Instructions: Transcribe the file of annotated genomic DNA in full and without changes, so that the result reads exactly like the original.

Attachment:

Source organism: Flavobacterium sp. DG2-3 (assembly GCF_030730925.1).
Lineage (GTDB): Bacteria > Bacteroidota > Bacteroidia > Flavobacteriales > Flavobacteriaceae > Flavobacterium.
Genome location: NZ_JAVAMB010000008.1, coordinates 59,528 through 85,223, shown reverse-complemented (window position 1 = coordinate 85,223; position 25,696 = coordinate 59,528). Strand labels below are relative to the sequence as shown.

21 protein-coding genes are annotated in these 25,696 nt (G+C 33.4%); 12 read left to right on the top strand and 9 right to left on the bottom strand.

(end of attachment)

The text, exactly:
Source organism: Flavobacterium sp. DG2-3 (assembly GCF_030730925.1).
Lineage (GTDB): Bacteria > Bacteroidota > Bacteroidia > Flavobacteriales > Flavobacteriaceae > Flavobacterium.
Genome location: NZ_JAVAMB010000008.1, coordinates 59,528 through 85,223, shown reverse-complemented (window position 1 = coordinate 85,223; position 25,696 = coordinate 59,528). Strand labels below are relative to the sequence as shown.

21 protein-coding genes are annotated in these 25,696 nt (G+C 33.4%); 12 read left to right on the top strand and 9 right to left on the bottom strand.